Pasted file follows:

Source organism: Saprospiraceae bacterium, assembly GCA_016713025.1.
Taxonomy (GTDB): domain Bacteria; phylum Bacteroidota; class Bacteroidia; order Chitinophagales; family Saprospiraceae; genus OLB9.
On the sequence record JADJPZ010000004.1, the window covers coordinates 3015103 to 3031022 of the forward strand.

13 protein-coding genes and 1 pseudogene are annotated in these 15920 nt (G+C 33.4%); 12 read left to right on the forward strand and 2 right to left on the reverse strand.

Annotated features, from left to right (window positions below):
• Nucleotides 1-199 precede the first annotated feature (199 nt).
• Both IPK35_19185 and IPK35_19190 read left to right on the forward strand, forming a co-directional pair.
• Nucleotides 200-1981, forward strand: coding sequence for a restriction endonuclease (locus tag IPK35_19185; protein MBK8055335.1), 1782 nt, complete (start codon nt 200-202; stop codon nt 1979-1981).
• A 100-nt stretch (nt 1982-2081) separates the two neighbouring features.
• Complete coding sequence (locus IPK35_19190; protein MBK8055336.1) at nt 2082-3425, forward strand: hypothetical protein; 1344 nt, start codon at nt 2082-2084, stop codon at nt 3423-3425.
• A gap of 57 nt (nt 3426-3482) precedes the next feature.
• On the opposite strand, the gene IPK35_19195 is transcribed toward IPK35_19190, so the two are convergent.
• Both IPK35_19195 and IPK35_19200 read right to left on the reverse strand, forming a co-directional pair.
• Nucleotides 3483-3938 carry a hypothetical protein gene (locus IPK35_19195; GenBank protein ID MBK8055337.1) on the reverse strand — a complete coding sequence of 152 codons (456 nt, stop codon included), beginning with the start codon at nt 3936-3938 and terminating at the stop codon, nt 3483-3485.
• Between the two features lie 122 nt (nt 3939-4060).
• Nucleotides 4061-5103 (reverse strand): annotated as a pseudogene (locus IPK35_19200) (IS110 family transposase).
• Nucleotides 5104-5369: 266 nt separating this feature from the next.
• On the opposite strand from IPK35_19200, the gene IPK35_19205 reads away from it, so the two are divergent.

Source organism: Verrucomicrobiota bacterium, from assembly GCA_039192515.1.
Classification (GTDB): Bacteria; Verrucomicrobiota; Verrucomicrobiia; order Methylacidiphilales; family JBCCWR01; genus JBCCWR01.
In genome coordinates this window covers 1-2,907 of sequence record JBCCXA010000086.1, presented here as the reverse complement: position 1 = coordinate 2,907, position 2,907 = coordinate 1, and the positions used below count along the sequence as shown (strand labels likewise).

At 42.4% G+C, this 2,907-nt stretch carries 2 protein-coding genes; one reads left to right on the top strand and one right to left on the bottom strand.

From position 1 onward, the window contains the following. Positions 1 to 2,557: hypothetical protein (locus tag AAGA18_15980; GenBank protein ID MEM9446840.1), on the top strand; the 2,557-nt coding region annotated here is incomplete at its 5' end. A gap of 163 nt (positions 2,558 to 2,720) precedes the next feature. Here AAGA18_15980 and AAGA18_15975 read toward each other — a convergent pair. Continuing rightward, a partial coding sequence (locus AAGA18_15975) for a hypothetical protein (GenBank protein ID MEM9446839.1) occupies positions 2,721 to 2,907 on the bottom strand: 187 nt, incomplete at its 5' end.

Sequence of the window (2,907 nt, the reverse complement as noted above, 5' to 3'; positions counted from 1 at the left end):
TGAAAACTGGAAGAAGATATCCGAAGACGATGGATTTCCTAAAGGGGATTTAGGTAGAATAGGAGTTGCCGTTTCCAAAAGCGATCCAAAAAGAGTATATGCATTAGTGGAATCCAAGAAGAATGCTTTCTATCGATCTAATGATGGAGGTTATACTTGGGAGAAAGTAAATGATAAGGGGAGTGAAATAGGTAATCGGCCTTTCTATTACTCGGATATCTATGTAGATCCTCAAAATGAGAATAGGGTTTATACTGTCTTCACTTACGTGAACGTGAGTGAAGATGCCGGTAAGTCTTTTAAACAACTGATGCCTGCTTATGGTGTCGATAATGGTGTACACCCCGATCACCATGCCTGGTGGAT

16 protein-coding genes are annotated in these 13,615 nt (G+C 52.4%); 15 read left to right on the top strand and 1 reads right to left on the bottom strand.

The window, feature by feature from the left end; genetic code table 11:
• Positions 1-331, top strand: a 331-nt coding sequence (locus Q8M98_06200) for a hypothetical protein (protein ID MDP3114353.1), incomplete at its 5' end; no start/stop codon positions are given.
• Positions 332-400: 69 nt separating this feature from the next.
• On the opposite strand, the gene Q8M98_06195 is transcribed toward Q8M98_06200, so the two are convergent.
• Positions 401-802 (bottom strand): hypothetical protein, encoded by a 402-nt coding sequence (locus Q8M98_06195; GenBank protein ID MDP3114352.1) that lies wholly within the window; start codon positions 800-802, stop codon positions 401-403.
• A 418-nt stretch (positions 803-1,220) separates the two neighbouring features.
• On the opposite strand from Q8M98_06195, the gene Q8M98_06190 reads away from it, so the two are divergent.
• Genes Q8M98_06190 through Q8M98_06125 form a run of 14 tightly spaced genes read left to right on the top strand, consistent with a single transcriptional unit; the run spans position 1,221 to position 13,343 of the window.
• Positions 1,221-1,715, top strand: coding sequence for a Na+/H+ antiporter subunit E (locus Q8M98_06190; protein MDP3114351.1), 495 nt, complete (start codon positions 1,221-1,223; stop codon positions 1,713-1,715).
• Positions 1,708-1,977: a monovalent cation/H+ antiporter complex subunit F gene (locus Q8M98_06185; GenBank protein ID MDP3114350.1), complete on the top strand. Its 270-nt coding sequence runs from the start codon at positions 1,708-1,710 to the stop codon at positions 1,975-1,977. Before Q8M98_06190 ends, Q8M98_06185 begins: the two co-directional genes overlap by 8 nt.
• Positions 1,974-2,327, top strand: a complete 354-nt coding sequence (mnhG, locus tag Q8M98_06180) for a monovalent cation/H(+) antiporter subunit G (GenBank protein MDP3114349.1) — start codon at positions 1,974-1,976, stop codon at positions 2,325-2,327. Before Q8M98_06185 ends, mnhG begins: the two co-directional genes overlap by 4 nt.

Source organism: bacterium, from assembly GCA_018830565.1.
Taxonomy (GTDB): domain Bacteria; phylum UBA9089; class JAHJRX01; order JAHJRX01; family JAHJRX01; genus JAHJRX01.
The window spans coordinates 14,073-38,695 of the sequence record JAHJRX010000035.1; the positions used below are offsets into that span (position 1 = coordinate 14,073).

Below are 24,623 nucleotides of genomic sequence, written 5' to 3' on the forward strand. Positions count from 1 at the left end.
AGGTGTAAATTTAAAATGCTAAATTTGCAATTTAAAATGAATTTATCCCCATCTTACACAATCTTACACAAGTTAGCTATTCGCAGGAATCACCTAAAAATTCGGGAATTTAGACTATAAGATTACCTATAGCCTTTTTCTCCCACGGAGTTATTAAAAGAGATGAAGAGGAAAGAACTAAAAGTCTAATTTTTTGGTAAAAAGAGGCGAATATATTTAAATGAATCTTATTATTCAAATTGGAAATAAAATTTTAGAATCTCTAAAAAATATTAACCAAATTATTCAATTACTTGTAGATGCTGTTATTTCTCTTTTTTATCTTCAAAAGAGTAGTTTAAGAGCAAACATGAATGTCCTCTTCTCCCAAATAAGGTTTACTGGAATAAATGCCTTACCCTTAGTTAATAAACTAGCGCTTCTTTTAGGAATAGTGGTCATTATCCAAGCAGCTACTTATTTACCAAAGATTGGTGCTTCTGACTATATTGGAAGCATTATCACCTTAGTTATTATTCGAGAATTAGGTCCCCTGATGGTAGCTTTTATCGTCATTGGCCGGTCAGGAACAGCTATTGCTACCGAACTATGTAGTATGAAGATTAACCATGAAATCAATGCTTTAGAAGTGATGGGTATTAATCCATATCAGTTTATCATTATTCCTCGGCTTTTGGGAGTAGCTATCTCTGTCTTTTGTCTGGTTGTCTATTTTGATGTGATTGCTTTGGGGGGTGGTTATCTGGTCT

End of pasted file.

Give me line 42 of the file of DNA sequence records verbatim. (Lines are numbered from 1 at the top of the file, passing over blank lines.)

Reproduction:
AGGTGTAAATTTAAAATGCTAAATTTGCAATTTAAAATGAATTTATCCCCATCTTACACAATCTTACACAAGTTAGCTATTCGCAGGAATCACCTAAAAATTCGGGAATTTAGACTATAAGATTACCTATAGCCTTTTTCTCCCACGGAGTTATTAAAAGAGATGAAGAGGAAAGAACTAAAAGTCTAATTTTTTGGTAAAAAGAGGCGAATATATTTAAATGAATCTTATTATTCAAATTGGAAATAAAATTTTAGAATCTCTAAAAAATATTAACCAAATTATTCAATTACTTGTAGATGCTGTTATTTCTCTTTTTTATCTTCAAAAGAGTAGTTTAAGAGCAAACATGAATGTCCTCTTCTCCCAAATAAGGTTTACTGGAATAAATGCCTTACCCTTAGTTAATAAACTAGCGCTTCTTTTAGGAATAGTGGTCATTATCCAAGCAGCTACTTATTTACCAAAGATTGGTGCTTCTGACTATATTGGAAGCATTATCACCTTAGTTATTATTCGAGAATTAGGTCCCCTGATGGTAGCTTTTATCGTCATTGGCCGGTCAGGAACAGCTATTGCTACCGAACTATGTAGTATGAAGATTAACCATGAAATCAATGCTTTAGAAGTGATGGGTATTAATCCATATCAGTTTATCATTATTCCTCGGCTTTTGGGAGTAGCTATCTCTGTCTTTTGTCTGGTTGTCTATTTTGATGTGATTGCTTTGGGGGGTGGTTATCTGGTCT